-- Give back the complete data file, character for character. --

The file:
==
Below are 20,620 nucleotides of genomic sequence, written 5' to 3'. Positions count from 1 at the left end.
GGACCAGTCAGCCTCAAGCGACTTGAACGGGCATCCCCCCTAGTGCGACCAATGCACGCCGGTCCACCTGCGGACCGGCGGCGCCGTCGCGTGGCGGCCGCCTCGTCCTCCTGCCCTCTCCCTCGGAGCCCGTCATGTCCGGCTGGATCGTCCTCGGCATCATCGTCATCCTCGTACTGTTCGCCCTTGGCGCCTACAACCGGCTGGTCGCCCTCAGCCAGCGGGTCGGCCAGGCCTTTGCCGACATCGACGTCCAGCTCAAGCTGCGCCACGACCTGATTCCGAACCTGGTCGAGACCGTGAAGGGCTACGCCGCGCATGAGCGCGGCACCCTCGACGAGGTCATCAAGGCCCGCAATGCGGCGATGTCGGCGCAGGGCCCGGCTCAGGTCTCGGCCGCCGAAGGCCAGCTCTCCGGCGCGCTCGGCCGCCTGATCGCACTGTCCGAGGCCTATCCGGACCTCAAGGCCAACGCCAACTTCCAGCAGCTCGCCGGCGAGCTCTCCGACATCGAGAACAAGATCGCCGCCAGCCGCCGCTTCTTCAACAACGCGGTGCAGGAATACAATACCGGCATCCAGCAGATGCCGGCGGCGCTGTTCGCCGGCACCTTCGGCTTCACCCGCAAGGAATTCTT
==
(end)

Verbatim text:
Below are 20,620 nucleotides of genomic sequence, written 5' to 3'. Positions count from 1 at the left end.
GGACCAGTCAGCCTCAAGCGACTTGAACGGGCATCCCCCCTAGTGCGACCAATGCACGCCGGTCCACCTGCGGACCGGCGGCGCCGTCGCGTGGCGGCCGCCTCGTCCTCCTGCCCTCTCCCTCGGAGCCCGTCATGTCCGGCTGGATCGTCCTCGGCATCATCGTCATCCTCGTACTGTTCGCCCTTGGCGCCTACAACCGGCTGGTCGCCCTCAGCCAGCGGGTCGGCCAGGCCTTTGCCGACATCGACGTCCAGCTCAAGCTGCGCCACGACCTGATTCCGAACCTGGTCGAGACCGTGAAGGGCTACGCCGCGCATGAGCGCGGCACCCTCGACGAGGTCATCAAGGCCCGCAATGCGGCGATGTCGGCGCAGGGCCCGGCTCAGGTCTCGGCCGCCGAAGGCCAGCTCTCCGGCGCGCTCGGCCGCCTGATCGCACTGTCCGAGGCCTATCCGGACCTCAAGGCCAACGCCAACTTCCAGCAGCTCGCCGGCGAGCTCTCCGACATCGAGAACAAGATCGCCGCCAGCCGCCGCTTCTTCAACAACGCGGTGCAGGAATACAATACCGGCATCCAGCAGATGCCGGCGGCGCTGTTCGCCGGCACCTTCGGCTTCACCCGCAAGGAATTCTT